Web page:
But what motivates people to take action? One concept that can help us answer this question is the idea of motivational waves. Motivational waves refer to the ebb and flow of motivation that people experience throughout the day. When motivation is high, people are more likely to engage in behaviors that require effort or attention. When motivation is low, people are more likely to engage in behaviors that are easy or require little effort.
The concept of motivational waves explains that motivation is not a constant state, but rather it comes and goes in waves.
In order to design for behavior change, Fogg suggests that designers should focus on designing for moments of high motivation, or “hot triggers”, that coincide with these waves of motivation. By understanding when people are most likely to be motivated to take action, designers can create experiences that make it easy for them to do so.
Motivational waves are not only influenced by internal factors such as emotions and physical sensations, but also external factors such as social influence and context. For example, a person may be more motivated to exercise when they are in a group setting with others who are also exercising, even if they don’t feel particularly motivated on their own.
As an example the Appointment Dynamics can create a sense of urgency and motivation by setting a specific time for the user to complete a task. The Fresh Start Effect can tap into a person’s motivation during times of new beginnings, such as the start of a new year, to encourage behavior change.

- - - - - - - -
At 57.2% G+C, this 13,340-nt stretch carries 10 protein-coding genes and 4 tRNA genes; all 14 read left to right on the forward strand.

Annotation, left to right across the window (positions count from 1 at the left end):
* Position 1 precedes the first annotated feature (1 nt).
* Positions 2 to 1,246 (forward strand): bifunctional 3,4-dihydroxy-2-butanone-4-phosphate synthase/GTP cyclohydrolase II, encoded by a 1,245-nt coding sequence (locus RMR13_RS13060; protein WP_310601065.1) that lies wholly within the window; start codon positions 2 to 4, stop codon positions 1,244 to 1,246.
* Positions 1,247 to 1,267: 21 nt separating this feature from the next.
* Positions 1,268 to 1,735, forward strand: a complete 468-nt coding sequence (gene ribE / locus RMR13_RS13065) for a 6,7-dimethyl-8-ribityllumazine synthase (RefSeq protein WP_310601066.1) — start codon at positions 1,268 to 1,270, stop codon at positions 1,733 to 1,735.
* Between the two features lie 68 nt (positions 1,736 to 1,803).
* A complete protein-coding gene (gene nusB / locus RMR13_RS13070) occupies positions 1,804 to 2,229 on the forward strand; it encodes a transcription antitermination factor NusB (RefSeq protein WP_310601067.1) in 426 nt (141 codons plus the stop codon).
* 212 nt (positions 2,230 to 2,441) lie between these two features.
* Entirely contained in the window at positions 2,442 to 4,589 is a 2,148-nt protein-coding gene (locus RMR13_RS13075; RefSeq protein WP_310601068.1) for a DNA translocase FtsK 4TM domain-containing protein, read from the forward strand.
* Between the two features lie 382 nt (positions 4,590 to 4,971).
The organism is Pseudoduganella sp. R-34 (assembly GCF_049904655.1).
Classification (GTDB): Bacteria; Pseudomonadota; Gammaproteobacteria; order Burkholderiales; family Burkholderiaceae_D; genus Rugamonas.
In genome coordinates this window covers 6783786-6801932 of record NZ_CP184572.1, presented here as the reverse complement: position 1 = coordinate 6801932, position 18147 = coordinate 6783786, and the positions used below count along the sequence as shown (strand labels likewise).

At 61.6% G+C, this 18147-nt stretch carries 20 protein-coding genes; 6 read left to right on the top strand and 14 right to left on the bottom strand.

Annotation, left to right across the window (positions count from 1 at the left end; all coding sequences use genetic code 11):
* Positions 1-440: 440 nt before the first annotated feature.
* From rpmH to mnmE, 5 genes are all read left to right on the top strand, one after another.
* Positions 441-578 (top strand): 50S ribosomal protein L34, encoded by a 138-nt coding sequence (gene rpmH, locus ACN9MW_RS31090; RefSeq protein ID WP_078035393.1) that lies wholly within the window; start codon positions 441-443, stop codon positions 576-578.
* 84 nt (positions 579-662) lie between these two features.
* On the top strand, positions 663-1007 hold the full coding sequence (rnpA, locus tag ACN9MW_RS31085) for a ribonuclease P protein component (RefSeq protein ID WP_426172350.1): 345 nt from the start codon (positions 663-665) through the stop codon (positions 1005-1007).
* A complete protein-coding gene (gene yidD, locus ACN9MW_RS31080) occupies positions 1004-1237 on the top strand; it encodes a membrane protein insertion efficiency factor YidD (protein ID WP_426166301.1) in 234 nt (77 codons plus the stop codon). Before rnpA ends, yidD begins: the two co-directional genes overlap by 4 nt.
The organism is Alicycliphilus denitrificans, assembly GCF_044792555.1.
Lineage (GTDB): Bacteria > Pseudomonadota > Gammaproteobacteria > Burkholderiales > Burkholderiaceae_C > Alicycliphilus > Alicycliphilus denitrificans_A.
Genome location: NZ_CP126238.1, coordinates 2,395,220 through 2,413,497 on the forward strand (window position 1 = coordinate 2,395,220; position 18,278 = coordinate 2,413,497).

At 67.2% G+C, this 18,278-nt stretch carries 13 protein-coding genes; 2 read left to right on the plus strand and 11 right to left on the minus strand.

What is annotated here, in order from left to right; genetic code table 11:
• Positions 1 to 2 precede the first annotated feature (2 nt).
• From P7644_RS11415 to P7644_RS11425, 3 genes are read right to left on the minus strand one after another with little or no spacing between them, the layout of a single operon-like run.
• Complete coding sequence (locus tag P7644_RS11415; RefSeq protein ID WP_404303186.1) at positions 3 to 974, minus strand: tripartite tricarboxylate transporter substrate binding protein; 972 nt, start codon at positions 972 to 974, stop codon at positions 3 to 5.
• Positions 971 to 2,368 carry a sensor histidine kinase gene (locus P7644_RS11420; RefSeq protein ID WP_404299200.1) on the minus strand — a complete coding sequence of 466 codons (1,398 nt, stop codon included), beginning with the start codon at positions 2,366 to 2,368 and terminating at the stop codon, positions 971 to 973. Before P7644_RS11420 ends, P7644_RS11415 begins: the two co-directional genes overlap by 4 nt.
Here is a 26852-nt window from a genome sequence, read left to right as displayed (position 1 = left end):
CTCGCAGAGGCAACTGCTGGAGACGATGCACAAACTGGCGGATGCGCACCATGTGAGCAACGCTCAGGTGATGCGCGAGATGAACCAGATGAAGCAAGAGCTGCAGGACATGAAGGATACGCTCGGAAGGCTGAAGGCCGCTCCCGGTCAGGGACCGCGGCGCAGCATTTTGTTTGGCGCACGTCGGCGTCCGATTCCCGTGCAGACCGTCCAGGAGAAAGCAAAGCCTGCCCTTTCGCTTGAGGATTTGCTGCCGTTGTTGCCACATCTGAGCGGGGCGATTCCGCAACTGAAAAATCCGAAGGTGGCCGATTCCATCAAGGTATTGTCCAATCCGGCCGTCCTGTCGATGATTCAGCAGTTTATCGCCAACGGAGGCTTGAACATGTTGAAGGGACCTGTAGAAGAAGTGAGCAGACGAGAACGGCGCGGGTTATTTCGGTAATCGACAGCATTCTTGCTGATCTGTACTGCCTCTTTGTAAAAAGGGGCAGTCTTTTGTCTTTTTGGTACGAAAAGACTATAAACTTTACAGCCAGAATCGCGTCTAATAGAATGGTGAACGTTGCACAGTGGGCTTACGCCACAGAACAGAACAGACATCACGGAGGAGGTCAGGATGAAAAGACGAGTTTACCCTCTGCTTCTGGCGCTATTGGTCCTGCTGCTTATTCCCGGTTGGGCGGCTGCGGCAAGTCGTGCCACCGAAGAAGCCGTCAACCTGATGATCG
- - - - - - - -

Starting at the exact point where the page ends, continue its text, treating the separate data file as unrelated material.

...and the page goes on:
Applying motivational waves and the behavior model
Applying the two concepts of motivational waves and BJ Fogg’s behavior model to design is easier said than done. One thing is learning about all the psychological intricacies of the human mind, another is having that knowledge as a starting point as a team – having a shared vocabulary.
One tool that can help is the Persuasive Patterns card deck.
The Persuasive Patterns card deck is a collection of 60 bite-sized insights into the human mind, each designed to help designers create products that encourage users to take action. Each card covers a specific persuasive pattern, such as social proof, scarcity, or framing, and provides examples of how the pattern can be applied in design.
For example, let’s say you’re designing a mobile app to encourage people to exercise more. You could use the chunking pattern, which involves breaking down a task into smaller, more manageable chunks. In this case, you could break down a workout into a series of smaller exercises or routines, making it easier for users to get started and stay motivated.
Another example is the reward pattern, which involves providing users with a sense of accomplishment or satisfaction for completing a behavior. In the context of a fitness app, you could reward users for completing a certain number of workouts or achieving a specific fitness goal.
By incorporating persuasive patterns into your UX strategy, you can design products that align with the motivational waves of your users, making it more likely that they will engage in the desired behavior. Additionally, by focusing on the ability and prompt factors of BJ Fogg’s behavior model, you can create products that are easy to use and provide clear cues for action.
Understanding the factors that drive behavior and leveraging persuasive patterns can help designers create products that motivate users to take action. The Persuasive Patterns card deck is a powerful tool for incorporating these concepts into your UX strategy, and can help you design products that truly make a difference in the lives of your users.